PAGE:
Dust maks readily avaialble at hardware stores usually don’t protect against smoke and dust particles. Specialty masks, known as “N95″ masks, offer some help.
- Carrie Coppernoll
Press release from the United Way of Central Oklahoma:
The massive fires of April 9, 2009, left most Oklahomans stunned and wondering what they could do to help. United Way of Central Oklahoma advises that monetary donations are the best way to assist. The organization has activated its Disaster Relief Fund so that individuals may contribute specifically to the fire relief and recovery efforts.
FINDING AID: Fire victims in central Oklahoma seeking assistance should contact the American Red Cross of Central Oklahoma at 405-228-9500 or call 2-1-1.
GIVING SUPPORT: Financial contributions are the best way to help unless otherwise requested. United Way of Central Oklahoma’s Disaster Relief Fund is open. Donations may be made online at www.unitedwayokc.org or by mail to United Way of Central Oklahoma, PO Box 837, Oklahoma City, OK 73101 with notation for Oklahoma County Fire Disaster. The American Red Cross is also accepting donations at www.okc.redcross.org.
RECOVERY EFFORTS: Early next week, United Way will also convene the Unmet Needs Committee which provides a roundtable forum for disaster response and aid organizations, caseworkers, and agencies with support resources to discuss specific needs they are seeing and find solutions. The Unmet Needs Committee has worked following most significant community disasters in the last decade.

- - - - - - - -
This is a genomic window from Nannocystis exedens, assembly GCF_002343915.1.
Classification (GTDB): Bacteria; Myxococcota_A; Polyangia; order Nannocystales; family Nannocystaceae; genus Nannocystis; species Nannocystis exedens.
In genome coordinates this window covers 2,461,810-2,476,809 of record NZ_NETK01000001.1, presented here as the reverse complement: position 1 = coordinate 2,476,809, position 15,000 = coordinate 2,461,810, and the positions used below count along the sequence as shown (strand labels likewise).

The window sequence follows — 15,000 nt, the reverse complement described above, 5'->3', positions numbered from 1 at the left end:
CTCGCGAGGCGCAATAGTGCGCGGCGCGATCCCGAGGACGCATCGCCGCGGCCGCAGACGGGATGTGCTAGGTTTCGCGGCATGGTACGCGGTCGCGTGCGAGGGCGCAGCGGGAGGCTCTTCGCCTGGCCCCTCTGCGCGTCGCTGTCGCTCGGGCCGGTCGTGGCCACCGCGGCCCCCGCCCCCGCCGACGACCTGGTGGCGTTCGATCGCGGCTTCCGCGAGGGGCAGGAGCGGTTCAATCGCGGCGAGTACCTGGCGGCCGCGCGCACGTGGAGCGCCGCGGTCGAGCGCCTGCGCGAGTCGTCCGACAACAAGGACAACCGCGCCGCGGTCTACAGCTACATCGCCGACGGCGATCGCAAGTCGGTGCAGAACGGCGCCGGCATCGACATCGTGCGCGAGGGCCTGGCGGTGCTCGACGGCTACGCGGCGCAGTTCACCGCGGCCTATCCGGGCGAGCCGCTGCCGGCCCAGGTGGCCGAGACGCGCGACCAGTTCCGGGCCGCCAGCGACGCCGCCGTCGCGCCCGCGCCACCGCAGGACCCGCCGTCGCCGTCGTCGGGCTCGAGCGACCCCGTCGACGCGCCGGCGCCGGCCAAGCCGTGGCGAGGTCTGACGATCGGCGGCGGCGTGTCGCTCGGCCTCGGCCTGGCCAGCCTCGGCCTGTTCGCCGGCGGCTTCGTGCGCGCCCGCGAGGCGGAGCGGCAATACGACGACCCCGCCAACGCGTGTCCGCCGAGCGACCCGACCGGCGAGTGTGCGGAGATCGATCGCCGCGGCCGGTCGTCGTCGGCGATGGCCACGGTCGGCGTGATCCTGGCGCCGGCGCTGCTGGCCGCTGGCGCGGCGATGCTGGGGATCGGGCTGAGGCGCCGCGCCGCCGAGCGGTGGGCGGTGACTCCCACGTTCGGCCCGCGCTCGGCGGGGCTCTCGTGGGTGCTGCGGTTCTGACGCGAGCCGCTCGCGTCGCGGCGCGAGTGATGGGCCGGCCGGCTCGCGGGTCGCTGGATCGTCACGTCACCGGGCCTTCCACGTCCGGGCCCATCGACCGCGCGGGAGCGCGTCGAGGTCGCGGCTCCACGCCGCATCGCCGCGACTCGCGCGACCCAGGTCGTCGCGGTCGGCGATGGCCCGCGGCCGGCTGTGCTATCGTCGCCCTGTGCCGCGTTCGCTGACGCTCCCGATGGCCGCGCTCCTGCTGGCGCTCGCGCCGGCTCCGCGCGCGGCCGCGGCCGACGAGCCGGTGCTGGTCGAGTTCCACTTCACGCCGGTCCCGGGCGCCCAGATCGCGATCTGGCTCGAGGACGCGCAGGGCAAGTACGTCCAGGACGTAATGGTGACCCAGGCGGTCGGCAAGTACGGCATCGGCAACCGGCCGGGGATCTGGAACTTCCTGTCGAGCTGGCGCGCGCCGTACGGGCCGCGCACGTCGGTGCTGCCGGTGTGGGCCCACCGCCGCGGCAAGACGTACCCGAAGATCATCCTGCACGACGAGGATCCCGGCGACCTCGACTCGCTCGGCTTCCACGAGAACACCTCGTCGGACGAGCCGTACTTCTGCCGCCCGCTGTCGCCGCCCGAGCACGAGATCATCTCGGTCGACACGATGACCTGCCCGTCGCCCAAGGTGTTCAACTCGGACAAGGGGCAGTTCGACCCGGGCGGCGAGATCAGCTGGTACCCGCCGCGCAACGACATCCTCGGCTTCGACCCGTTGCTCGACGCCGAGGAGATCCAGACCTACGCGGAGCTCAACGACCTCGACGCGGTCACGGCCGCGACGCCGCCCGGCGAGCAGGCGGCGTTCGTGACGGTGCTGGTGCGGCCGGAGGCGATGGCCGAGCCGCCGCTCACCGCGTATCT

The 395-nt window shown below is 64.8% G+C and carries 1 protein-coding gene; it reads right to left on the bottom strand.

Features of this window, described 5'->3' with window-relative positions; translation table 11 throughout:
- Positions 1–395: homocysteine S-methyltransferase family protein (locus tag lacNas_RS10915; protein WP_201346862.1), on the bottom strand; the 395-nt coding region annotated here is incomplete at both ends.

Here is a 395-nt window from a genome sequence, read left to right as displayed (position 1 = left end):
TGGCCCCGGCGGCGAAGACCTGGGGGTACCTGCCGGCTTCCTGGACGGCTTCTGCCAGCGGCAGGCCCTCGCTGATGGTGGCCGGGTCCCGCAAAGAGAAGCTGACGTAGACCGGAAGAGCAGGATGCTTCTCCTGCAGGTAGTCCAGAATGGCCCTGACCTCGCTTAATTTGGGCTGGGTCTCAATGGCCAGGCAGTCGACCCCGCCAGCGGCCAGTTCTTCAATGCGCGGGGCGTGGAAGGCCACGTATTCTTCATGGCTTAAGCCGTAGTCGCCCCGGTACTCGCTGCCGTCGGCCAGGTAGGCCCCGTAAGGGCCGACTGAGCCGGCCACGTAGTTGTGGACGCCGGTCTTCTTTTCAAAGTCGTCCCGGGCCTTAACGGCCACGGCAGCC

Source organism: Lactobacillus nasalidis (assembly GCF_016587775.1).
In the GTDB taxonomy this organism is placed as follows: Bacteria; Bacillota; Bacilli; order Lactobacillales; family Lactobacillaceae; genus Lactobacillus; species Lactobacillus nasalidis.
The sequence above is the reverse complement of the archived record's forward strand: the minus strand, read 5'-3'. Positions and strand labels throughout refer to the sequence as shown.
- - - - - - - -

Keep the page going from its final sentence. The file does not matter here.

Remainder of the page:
United Way of Central Oklahoma has historically been focused on Community Preparedness ensuring our readiness to respond following emergencies small and large. As always, United Way maintains the highest level of accountability.
The fire that destroyed 17 homes and damaged many more was intentionally set, Midwest City officials said this afternoon.
Jerry Lojka, Midwest City fire marshal, said investigators have determined the fire was set by an individual at SE 29 and Post Road on Thursday.
“We don’t have a suspect but we are in the process of interviewing potential witnesses,” Lojka said. ‘There were activities in the area at the time the fire was discovered. There were no accidental causes. They have all been eliminated.”
Lojka would not elaborate on the manner of the fire’s origin.
Lojka was careful to label the fire as intentionally set. He said it is not yet considered arson. An arson is a fire set with malice.
“We haven’t proven malice yet,” Lojka said.
- Robert Medley
Employees at one nursing home in the line of fire yesterday got all 30 residents out of harm’s way and into a church shelter for a few hours yesterday.
Brett Coble with Meridian Nursing Home said the aptly-named Ray of Hope Church took in the residents and fed them Thursday evening. Other nursing homes in the Meridian area helped transport the patients to the church, and later back to the home.
“It was a successful evacuation,” Coble said. “No one was injured or hurt. It was a pretty overwhelming situation to be in, but we managed with all the support we got from the community and church.”
He said the fire came to about one-quarter mile from the nursing home.
- Susan Simpson
Some of the agencies, churches, nonprofits and other groups helping with disaster relief will be listed in The Oklahoman tomorrow. We’re looking for folks who are providing everything from meals to clothing to food. To read our most current list, go here.
To have your group listed, email firstname.lastname@example.org or call 475-3911 by 4:30 p.m. today.
- Carrie Coppernoll